NEW YORK—U.S. Sen. Charles Schumer and New York state Sen. Daniel Squadron stood with a collaboration of Lower East Side community members and organizations to call on the Lower Manhattan Development Corpoation (LMDC) to fund the Lower Manhattan Ribbon Park Project.
The plan is to connect the East River Park to Battery Park with the development of Pier 42 and create a continuous “green ribbon” across the lower Manhattan waterfront.
“One of our greatest resources is our waterfront,” Schumer says. “Sadly, in New York, we’ve neglected our waterfront. I go to Chicago and I see what a beautiful waterfront they have and what they have done to combine environment and recreation and jobs. And it makes you weak that we haven’t done that here in New York.”
Schumer says redevelopment plans for the area have been held off because it used to be such a busy port, but now there is an opportunity.
He adds that the west side of Manhattan has seen a complete revitalization with the Hudson River Park, and it’s created jobs and economic development along with beautifying the strip.
Downtown Brooklyn has seen the same benefits with the development of their waterfront as well.
“Why shouldn’t the same thing happen here on the Lower East Side?” Schumer asks. “When you develop a waterfront, you not only create great recreation but you provide hope, economic development, and jobs, and we know how desperately the people who live in these buildings need jobs. It’s a win-win-win.”
Squadron said the community has long needed more open, green space for recreation, and better access to the river.
"Completing this park will mark a vital step toward a unified harbor park—a Central Park for the center of our city," Squadron said.
Schumer say the two things that have held off economic development in the past are: one, people disagreeing on the plan, and two, no money.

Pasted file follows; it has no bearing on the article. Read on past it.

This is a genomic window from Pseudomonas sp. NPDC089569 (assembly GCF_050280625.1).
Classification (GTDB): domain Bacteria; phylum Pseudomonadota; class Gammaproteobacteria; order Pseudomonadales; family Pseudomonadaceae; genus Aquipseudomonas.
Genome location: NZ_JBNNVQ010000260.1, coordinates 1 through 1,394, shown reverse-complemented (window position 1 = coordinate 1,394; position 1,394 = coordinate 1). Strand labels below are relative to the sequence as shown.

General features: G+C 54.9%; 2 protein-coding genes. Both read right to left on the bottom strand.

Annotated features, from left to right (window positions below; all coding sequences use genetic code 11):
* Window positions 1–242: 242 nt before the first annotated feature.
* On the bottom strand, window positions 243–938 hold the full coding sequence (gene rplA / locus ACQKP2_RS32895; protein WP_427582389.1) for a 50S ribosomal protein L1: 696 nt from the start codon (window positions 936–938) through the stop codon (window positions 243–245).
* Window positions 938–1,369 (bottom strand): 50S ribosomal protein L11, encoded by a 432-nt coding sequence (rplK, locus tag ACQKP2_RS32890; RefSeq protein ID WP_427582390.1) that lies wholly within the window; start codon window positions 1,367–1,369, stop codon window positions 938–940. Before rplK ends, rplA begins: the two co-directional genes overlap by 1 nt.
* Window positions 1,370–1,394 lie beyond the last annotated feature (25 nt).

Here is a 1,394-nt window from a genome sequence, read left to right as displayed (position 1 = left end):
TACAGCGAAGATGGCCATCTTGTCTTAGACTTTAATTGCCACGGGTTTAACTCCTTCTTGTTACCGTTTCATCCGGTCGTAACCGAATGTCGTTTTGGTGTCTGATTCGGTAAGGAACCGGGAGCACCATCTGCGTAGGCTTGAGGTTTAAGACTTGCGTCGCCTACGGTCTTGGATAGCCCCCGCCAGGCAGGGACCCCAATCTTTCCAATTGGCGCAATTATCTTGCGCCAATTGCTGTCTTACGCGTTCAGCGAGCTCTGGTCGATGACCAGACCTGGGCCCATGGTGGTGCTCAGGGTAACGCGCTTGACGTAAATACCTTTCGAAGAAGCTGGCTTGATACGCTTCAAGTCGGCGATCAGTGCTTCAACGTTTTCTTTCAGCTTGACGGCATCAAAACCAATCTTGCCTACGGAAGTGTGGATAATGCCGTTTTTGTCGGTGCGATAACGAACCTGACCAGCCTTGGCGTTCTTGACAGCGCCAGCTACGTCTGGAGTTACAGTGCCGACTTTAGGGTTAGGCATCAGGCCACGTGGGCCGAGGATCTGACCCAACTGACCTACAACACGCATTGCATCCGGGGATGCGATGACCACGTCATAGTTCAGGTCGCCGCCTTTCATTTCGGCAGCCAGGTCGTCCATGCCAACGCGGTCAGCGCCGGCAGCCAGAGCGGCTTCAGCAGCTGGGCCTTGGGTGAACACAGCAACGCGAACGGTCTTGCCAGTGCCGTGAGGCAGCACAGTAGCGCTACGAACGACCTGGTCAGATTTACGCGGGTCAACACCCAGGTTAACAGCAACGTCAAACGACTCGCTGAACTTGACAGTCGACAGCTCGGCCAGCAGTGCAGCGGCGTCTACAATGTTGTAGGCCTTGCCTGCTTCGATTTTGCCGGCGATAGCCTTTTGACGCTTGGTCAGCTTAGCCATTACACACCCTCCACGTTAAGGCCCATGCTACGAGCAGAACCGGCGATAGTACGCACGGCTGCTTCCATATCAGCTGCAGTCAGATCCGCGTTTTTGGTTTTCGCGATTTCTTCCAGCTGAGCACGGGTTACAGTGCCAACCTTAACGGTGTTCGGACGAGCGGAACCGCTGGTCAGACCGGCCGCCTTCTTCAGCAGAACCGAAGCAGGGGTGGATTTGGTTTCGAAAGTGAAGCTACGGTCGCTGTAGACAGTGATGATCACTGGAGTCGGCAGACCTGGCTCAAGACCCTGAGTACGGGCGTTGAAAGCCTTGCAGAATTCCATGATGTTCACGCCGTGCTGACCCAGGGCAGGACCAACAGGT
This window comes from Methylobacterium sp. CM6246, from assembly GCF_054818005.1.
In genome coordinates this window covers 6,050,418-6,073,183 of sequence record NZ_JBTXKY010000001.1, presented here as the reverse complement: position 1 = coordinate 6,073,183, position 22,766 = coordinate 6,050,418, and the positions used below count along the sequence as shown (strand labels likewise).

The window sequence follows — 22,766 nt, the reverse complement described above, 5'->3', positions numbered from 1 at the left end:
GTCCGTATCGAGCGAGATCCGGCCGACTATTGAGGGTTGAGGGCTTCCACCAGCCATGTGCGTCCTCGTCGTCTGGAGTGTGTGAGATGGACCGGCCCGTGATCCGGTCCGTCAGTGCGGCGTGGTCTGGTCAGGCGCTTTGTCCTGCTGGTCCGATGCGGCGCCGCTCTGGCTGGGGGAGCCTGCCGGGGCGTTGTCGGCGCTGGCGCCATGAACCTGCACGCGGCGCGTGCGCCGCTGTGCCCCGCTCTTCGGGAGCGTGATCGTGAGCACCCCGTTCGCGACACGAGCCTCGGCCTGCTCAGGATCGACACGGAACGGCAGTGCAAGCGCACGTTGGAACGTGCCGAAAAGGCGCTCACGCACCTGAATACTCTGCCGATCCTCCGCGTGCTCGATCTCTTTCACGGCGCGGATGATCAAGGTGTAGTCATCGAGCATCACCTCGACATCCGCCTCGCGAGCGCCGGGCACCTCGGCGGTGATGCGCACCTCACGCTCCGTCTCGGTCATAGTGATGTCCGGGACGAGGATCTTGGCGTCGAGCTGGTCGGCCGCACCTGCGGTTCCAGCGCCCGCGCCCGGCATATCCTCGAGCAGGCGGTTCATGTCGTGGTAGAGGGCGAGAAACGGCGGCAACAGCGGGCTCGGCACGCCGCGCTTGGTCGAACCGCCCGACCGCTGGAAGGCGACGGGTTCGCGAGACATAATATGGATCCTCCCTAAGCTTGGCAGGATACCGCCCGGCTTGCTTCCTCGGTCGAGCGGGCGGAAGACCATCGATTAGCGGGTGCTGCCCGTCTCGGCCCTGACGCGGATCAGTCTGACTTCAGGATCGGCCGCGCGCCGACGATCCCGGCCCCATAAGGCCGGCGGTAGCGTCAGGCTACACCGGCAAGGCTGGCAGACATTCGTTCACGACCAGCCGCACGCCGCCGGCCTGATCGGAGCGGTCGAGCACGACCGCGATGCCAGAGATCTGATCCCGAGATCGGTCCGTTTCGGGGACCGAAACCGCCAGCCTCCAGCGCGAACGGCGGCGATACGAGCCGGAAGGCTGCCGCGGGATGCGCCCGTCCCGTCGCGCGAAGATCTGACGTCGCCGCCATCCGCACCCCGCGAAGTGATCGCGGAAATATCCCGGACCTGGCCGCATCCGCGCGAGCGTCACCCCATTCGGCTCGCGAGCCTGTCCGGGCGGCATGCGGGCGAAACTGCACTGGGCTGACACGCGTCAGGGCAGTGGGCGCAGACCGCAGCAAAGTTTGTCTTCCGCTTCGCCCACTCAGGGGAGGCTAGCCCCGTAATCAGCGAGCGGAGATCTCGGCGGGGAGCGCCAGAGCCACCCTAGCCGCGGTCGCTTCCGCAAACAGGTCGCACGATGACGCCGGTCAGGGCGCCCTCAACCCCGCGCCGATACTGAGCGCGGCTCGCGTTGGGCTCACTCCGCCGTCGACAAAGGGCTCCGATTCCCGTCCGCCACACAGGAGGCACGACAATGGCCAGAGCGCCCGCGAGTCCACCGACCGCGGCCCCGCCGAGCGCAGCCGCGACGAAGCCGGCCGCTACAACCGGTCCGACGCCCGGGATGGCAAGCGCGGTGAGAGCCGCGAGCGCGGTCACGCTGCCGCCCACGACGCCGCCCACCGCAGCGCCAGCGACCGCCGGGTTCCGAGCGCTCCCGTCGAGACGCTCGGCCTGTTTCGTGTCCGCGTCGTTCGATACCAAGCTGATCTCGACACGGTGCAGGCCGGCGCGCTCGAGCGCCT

As for the plan, Chinatown Tenants Union Director Esther Wang says they have been pushing to develop the area into a park for years.
“Immigrant and working-class neighborhoods—not just the upper east side or Chelsea—deserve and need world class parks as well as community space,” she said.
Damaris Reyes, executive director of Good Old Lower East Side and a resident of the area, added that a public place for families to play and hold events would mean so much to communities of the lower east side and Chinatown.
Susan Stetzer, district manager of Manhattan Community Board 3 said the park has long been a very high priority that the board has pushed for, and that this is a dream come true.
As for the funds, LMDC and Community Board 1 member Julie Menin said there is up to $270 million left of the $700 million federal grant Congress allocated separately specifically for the redevelopment of lower Manhattan.
“This is such an important project,” Menin said. “This will create a lot more jobs, connect the east side to the west, it is important to use LMDC funds for job creation and large infrastructure projects, particularly in this tough economic climate.”
Schumer says that there are many smaller projects the LMDC is also looking at, but a project like this is the kind that Congress intended the funds to be used for.
“LMDC has the funds,” Schumer says. “We want them to think large and grand and long term.”
Menin says that according to the LMDC, the redevelopment of Pier 42 would take $45 million and leave enough funds to complete other projects, such as the $100 million the LMDC plans to use to fund the Performing Arts Center.
The LMDC will begin discussion on Monday morning as to where the remaining funds will go, but Menin says the voting may not take place for a few more months.
Councilwoman Rosie Mendez, Assembly Speaker Sheldon Silver, Two Bridges Council, and Asian Americans For Equality voiced their approval along with other residents of the area.
“It’s something New York should have done decades ago, reviving our waterfront,” Schumer added. “It’s never too late.”